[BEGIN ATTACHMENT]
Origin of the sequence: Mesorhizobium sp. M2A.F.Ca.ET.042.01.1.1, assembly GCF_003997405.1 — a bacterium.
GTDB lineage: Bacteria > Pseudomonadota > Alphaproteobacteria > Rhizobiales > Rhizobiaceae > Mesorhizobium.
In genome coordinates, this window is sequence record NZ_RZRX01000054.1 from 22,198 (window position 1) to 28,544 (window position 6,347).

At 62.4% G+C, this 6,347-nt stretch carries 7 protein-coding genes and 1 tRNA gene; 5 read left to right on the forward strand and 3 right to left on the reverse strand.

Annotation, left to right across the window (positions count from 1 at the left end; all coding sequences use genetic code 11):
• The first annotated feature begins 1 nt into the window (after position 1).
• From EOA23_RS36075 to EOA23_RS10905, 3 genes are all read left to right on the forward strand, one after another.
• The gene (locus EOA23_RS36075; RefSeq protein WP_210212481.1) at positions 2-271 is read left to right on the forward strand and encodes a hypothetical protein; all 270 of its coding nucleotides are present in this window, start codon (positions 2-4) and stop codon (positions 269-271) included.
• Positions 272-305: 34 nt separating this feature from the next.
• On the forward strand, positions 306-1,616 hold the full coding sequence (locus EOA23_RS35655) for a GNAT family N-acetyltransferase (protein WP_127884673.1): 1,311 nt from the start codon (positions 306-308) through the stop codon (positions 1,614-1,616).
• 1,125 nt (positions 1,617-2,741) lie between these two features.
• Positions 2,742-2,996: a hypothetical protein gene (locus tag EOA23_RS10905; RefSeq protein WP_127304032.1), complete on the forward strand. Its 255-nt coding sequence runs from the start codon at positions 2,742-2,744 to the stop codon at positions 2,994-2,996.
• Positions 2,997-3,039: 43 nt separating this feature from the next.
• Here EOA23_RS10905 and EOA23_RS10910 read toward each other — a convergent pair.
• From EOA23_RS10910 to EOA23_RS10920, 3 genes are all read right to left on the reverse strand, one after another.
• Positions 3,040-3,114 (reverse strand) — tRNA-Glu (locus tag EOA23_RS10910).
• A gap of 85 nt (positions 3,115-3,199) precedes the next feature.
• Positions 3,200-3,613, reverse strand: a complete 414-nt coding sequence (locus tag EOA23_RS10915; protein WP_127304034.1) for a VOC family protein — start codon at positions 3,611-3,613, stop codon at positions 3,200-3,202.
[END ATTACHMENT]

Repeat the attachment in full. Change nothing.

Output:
Origin of the sequence: Mesorhizobium sp. M2A.F.Ca.ET.042.01.1.1, assembly GCF_003997405.1 — a bacterium.
GTDB lineage: Bacteria > Pseudomonadota > Alphaproteobacteria > Rhizobiales > Rhizobiaceae > Mesorhizobium.
In genome coordinates, this window is sequence record NZ_RZRX01000054.1 from 22,198 (window position 1) to 28,544 (window position 6,347).

At 62.4% G+C, this 6,347-nt stretch carries 7 protein-coding genes and 1 tRNA gene; 5 read left to right on the forward strand and 3 right to left on the reverse strand.

Annotation, left to right across the window (positions count from 1 at the left end; all coding sequences use genetic code 11):
• The first annotated feature begins 1 nt into the window (after position 1).
• From EOA23_RS36075 to EOA23_RS10905, 3 genes are all read left to right on the forward strand, one after another.
• The gene (locus EOA23_RS36075; RefSeq protein WP_210212481.1) at positions 2-271 is read left to right on the forward strand and encodes a hypothetical protein; all 270 of its coding nucleotides are present in this window, start codon (positions 2-4) and stop codon (positions 269-271) included.
• Positions 272-305: 34 nt separating this feature from the next.
• On the forward strand, positions 306-1,616 hold the full coding sequence (locus EOA23_RS35655) for a GNAT family N-acetyltransferase (protein WP_127884673.1): 1,311 nt from the start codon (positions 306-308) through the stop codon (positions 1,614-1,616).
• 1,125 nt (positions 1,617-2,741) lie between these two features.
• Positions 2,742-2,996: a hypothetical protein gene (locus tag EOA23_RS10905; RefSeq protein WP_127304032.1), complete on the forward strand. Its 255-nt coding sequence runs from the start codon at positions 2,742-2,744 to the stop codon at positions 2,994-2,996.
• Positions 2,997-3,039: 43 nt separating this feature from the next.
• Here EOA23_RS10905 and EOA23_RS10910 read toward each other — a convergent pair.
• From EOA23_RS10910 to EOA23_RS10920, 3 genes are all read right to left on the reverse strand, one after another.
• Positions 3,040-3,114 (reverse strand) — tRNA-Glu (locus tag EOA23_RS10910).
• A gap of 85 nt (positions 3,115-3,199) precedes the next feature.
• Positions 3,200-3,613, reverse strand: a complete 414-nt coding sequence (locus tag EOA23_RS10915; protein WP_127304034.1) for a VOC family protein — start codon at positions 3,611-3,613, stop codon at positions 3,200-3,202.